• What is the benefit or purpose of fasting?
        Every sect or group has different interpretation.

        1. Some clerics think that people should know and understand the feeling of poor people who is hungry every day. By fasting will make us to be generous or help the poor people.

        2. Some other clerics think that after one day fasting from whole food and drinks— he should be happy and celeberate with good meals or party for his good job or his success. So every day during 1 month Ramadhan is blessing to has party.

        3. Some ckerics think that people should practice to live and eat in moderately—for the sake of health.

        My question: which one fit on you?

        But we read Al Quran God say that Fasting for one month will make your life be better.( taqwa).

        All our ❤️

  2. Such a great post and sadly this is common practice around the world where great emphasis is put on the Iftar meals. My husband and I choose to observe Ramadan away from these practices, by minimizing our time in the kitchen. Meal preps in our home is normally like any other time of the year, only he chooses to help, Alhamdulillah. We also try to make meals that can be eaten over two days, so even more time is available for worship. May Allah swt make it easy for all of us.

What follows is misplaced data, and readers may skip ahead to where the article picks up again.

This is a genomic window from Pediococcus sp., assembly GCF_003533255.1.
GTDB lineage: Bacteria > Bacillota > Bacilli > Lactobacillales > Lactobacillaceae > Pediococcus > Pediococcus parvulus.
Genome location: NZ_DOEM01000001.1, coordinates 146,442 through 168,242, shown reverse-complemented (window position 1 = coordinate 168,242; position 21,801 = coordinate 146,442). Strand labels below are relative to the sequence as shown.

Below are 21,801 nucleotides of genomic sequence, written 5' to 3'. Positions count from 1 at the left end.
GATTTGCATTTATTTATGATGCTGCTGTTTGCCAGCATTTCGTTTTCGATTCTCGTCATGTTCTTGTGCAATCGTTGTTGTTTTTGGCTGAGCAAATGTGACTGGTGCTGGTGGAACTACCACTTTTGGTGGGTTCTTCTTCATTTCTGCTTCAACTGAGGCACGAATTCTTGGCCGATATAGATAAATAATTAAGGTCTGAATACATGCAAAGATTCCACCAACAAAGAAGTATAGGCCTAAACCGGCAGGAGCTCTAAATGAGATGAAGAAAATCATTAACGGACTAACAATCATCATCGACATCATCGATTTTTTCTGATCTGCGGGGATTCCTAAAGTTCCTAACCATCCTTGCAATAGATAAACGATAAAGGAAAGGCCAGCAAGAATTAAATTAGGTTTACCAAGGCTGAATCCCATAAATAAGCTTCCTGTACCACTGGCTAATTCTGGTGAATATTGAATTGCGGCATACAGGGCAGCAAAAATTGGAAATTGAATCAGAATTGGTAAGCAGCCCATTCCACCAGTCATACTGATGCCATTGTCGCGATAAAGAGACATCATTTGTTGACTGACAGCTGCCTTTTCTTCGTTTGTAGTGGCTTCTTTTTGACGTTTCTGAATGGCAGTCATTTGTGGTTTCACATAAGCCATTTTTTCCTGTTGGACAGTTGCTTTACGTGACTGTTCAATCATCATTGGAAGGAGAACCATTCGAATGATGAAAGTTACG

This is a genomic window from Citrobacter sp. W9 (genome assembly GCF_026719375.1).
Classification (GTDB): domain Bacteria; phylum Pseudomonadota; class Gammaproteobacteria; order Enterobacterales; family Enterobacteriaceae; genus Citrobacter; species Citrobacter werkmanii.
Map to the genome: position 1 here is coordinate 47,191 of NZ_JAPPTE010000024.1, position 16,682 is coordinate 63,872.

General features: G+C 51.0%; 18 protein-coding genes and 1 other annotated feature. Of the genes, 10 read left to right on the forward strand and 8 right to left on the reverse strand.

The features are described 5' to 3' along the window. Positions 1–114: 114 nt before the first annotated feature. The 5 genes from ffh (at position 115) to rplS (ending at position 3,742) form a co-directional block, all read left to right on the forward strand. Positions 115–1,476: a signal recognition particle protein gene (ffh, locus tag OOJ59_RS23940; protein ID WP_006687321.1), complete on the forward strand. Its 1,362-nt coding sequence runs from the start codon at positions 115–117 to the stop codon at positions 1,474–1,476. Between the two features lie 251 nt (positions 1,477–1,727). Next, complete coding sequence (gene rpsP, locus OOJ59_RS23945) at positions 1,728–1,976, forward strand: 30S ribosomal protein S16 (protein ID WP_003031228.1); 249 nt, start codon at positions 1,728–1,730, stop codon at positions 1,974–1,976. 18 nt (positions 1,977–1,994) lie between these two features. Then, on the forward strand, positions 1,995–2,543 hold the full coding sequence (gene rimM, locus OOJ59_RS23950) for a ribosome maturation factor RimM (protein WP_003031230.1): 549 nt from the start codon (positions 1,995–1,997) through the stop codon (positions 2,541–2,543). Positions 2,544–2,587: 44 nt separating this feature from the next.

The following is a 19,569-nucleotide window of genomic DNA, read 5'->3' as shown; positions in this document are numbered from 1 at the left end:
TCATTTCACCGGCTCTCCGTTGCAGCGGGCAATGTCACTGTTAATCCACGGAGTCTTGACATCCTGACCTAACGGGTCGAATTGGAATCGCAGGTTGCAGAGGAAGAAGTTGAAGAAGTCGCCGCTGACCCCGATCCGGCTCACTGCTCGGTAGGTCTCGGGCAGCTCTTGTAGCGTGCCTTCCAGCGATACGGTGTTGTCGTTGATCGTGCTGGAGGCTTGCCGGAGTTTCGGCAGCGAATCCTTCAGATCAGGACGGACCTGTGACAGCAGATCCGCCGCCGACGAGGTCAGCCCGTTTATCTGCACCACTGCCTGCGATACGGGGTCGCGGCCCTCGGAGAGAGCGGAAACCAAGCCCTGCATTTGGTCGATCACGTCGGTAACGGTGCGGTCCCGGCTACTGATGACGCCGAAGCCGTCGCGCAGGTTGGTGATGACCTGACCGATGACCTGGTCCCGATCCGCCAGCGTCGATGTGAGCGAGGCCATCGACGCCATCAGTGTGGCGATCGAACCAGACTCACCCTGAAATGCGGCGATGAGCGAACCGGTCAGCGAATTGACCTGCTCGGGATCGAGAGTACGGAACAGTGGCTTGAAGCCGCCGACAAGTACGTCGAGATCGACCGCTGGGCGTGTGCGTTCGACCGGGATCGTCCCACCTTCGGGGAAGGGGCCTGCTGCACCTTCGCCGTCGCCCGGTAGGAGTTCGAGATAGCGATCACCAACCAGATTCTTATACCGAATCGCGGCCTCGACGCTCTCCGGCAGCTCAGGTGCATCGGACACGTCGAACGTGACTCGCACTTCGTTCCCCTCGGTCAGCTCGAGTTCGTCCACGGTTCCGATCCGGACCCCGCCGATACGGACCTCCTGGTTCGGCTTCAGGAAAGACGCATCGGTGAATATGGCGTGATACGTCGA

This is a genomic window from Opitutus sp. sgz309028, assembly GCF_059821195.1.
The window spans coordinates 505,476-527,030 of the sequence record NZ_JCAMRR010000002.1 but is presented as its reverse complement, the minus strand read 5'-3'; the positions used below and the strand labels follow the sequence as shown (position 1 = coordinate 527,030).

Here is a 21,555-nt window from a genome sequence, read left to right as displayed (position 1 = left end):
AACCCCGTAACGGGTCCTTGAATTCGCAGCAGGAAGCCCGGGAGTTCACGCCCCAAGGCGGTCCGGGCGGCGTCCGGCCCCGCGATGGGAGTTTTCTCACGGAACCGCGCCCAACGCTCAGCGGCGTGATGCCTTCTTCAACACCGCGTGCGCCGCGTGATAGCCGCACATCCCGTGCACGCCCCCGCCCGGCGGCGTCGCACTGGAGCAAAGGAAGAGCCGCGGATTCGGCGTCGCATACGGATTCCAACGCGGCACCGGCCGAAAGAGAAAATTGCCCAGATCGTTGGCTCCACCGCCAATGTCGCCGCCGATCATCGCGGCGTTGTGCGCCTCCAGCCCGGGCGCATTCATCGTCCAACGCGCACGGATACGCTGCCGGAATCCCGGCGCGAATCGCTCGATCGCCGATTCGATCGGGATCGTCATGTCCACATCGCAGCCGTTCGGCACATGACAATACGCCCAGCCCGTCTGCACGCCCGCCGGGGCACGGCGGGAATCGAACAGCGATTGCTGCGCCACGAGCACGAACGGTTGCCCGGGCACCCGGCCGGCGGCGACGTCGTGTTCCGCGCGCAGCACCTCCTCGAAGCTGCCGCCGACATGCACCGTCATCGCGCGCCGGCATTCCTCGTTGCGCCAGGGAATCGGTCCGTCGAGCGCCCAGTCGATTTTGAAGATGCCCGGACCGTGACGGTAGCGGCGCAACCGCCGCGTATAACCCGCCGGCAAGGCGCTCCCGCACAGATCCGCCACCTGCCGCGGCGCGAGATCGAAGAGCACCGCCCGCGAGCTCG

3. So happy to hear about the wax not effecting the color! I just bought a tin on a friend’s recommendation and was concerned about the wax changing the paint color! Now I don’t have to return it! The dresser is beautiful too! Love the color!persian food

  4. So I have always been pretty health conscious but I never really questioned where my food was coming from. But once I became aware of what actually goes on during food production I was shocked. I felt that consumers were basically being lied to through false advertising and this hidden process that occurs. It actually makes me so angry to think about!! After I studied abroad in Costa Rica I became very interested in sustainable living/eating and began to modify my diet. Over the summer I was working for a company that makes all natural food products (gluten free, dairy free, sugar free), which got me even more in touch with eating close to my roots. So Lappe’s work has only furthered my knowledge surrounding my eating habits and the effects that food production has on climate change. (I’m also kind of obsessed with anything related to sustainable clean eating so I’ve watched numerous documentaries and read lots of literature on the subject!) If your interested in any further reading let me know I can send you suggestions!Darren Wogman